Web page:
Hub Notes from Kings Cross

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Hub Notes from Kings Cross

Post  Admin on Wed Apr 29, 2009 9:09 am

All Hub's:

Permanent staff is comprised of Hosts and Executives.
Hosts man the door, talk to people, help organize events, man cafes (if there is one), talk to people, suggest connections, day-to-day running of the Hub, adding members, and blends into the executive positions
Executives run the higher level issues of the Hub; marketing ideas, advertising, development of the Hub, development of processes, communication with other Hubs, vision, planning of events, and blends down into permenant staff.
In addition many Hubs take advantage of Interns, such as myself, either borrowed from companies that are members of the Hub or hired by the Hub itself.
All members of the permenant staff are paid on a salary basis while Interns are paid hourly, if at all. Staff need not be owners/shareholders of the Hub but it may be a logical choice for alignment of incentives at least in the early stages.
King's Cross has 2 executives, 2 hosts, and, with the addition of myself, 2 interns at this time. This makes it one of the more heavily staffed Hubs at this time. Islington currently runs with 2 host/executives that are able to fulfill all needed duties.

Corporate Structure:

The Islington Hub is a private limited company owned by the original group who founded it and developed the brand. They serve as a link between all 'registered' Hubs and manage the brand as a whole. They have developed a team that assist in the set-up of Hubs though this group is still in development, as per my understanding.

The Kx (Kings Cross) Hub is legally a partnership between the Islington Hub and a private company. Other Hubs are set up in a variety of manners as per the desires of the individuals creating a Hub.

Ethos:

"The Importance of Islington" - as the first Hub they realized that they could not create carbon copies of their Hub as each Hub would need to reflect the creators and community. Thus there is the theory that all the Hubs are 'siblings' in that they are different but come from the same source, it has even been said they have the "same DNA in their veins". Kx, in particular, is considered the younger, hipper, sibling of Islington. Whereas Islington originally was founded exclusively for Social Entrepreneurs, Kx is founded for members from a variety of fields, whether they be charities, employees of a large firm, or entreprenuers themselves, SO LONG as they subscribe to the Hub mentality.

The Hub aims to bring together separate groups of knowledge in hopes of creating a better future. This is facilitated in a variety of ways, including the role of the Host's in knowing members, the Hub intranet (discussed later), a friendly atmosphere/environment and events that people can relax and network at. Everything is done to ensure there is a consistent culture about the Hub and little things often become very important: Rather then producing paper brochures, both Islington and Kx have electronic ones (attached) that are mailed out in response to interest, all coffee and food that is served is organic and free trade, and the Hub aims to be waste free; recycling or composting all of their waste.

Hub Brand:

The Hub as an international brand has been developed by Islington originally and grown through several other Hubs. One of the major things that holds all Hubs together and creates a definitive community is the Hub Intranet. This is an online network, only accessible by members, that has contact information, a picture for, and synopsis of who they are, similar to Facebook. This links ALL Hub members from across the globe together by a few links. Thanks to the culture of the brand, it becomes very easy and open to contact people for discussions, meetings, projects, or whatever you would want. The Hub brand also provides members with a Hub Passport that allows them to travel to any Hub around the world to use their resources.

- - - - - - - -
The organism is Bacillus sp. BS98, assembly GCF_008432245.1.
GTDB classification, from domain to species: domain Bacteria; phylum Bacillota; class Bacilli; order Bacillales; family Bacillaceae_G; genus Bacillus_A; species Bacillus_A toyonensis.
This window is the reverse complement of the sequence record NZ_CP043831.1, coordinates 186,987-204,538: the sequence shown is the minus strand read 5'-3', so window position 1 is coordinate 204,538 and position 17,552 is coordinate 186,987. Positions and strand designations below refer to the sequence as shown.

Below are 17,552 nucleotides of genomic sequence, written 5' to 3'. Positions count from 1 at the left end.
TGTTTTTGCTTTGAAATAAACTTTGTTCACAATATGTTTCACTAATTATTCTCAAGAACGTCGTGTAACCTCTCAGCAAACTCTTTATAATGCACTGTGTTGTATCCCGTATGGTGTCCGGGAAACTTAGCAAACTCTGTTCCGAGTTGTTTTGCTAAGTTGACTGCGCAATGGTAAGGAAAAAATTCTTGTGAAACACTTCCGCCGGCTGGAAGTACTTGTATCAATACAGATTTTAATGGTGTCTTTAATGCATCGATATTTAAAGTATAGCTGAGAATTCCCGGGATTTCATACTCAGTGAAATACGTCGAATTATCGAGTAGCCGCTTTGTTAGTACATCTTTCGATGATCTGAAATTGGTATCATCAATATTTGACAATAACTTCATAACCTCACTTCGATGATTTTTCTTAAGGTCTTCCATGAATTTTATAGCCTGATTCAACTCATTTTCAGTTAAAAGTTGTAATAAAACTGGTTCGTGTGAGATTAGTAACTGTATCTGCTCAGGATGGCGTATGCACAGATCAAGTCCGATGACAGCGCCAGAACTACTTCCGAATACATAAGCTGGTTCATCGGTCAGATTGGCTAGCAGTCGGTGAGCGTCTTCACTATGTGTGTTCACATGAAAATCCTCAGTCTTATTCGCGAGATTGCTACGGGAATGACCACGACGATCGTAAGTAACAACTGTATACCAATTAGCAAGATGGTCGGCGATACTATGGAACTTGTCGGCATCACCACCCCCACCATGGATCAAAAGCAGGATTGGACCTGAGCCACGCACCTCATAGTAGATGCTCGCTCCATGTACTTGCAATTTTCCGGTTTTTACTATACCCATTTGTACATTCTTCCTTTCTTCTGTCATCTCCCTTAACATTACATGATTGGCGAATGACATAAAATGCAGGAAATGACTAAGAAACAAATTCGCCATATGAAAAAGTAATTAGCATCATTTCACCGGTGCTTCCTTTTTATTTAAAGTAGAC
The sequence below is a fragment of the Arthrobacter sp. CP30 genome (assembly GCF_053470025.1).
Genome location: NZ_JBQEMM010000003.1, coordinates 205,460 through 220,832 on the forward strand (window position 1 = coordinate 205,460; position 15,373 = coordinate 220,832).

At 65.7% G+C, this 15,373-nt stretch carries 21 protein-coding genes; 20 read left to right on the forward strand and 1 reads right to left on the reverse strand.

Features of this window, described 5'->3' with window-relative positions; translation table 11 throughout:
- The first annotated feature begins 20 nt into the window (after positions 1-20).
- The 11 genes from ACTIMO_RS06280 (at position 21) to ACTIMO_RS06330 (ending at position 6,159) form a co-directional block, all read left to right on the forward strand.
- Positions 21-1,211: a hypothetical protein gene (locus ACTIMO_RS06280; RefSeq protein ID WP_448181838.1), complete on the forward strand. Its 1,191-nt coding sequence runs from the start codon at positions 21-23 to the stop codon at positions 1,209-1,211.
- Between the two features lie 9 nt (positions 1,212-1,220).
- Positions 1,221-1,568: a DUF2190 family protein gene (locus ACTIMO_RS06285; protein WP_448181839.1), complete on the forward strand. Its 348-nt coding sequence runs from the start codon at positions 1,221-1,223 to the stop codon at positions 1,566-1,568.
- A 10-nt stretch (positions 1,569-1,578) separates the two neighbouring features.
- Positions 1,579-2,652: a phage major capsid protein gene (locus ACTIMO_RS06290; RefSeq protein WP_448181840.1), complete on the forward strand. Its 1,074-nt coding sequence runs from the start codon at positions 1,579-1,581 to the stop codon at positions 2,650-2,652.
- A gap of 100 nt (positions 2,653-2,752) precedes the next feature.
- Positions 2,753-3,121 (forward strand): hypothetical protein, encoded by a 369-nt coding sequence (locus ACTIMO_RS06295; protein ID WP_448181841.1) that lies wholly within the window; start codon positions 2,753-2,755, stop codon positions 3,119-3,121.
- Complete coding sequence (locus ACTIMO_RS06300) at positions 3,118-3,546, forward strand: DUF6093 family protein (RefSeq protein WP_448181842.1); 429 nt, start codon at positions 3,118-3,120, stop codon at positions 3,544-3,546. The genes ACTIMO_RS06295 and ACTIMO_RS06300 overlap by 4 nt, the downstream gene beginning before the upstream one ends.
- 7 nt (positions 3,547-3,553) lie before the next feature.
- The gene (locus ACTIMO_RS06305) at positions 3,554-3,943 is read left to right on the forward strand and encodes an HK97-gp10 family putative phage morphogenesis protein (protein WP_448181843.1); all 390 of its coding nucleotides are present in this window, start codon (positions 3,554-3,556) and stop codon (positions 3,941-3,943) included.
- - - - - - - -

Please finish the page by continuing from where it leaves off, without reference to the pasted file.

Finances:

Money is, as everyone knows, the bottom line. The Hub's main revenue stream comes from memberships (usually paid monthly or in one yearly payment at a discount). This means that the #1 most important thing for a Hub is value added for the members. This is done through superior services, facilities, and the entire culture and purpose of the Hub. The second most important revenue stream is the rental of specific resources (meeting rooms to the entire facility for evening events). This can, at times, surpass the stream from revenues BUT it is an important aspect of the Hub that these can only be booked and paid for by a member. This ensures that there are not strangers wandering in and out in large numbers, taking advantage of the Hub and diluting the brand. Finally, some Hubs, like Kx, have a small cafe that is part of the Hub as a tertiary revenue stream. Islington has a free kitchen that members are allowed to use as an aspect of their culture. Essentially there needs to be a kitchen/cafe of some kind to add to the culture of the Hub and it a matter of choice one or the other.

Marketing:

The majority of Hubs post Islington create an initial interest in the Hub (similar to our meetings in 2008) through a mass email to local individuals of interest. Kx, for example, sent emails to 10,000 businesspeople, charity workers, artists, and other suggested people about a month or so before the front doors were opened. This allowed them to have members before they even opened the doors. Post opening the greatest tool of most Hub's has been word of mouth. Due to the nature of the Hub, members often wish that it is to be successful and are often excited to talk about it. Another helpful piece of spreading the word is PR caused by events and members. In this way it is beneficial for the Hub to give back to its members so everyone can win.

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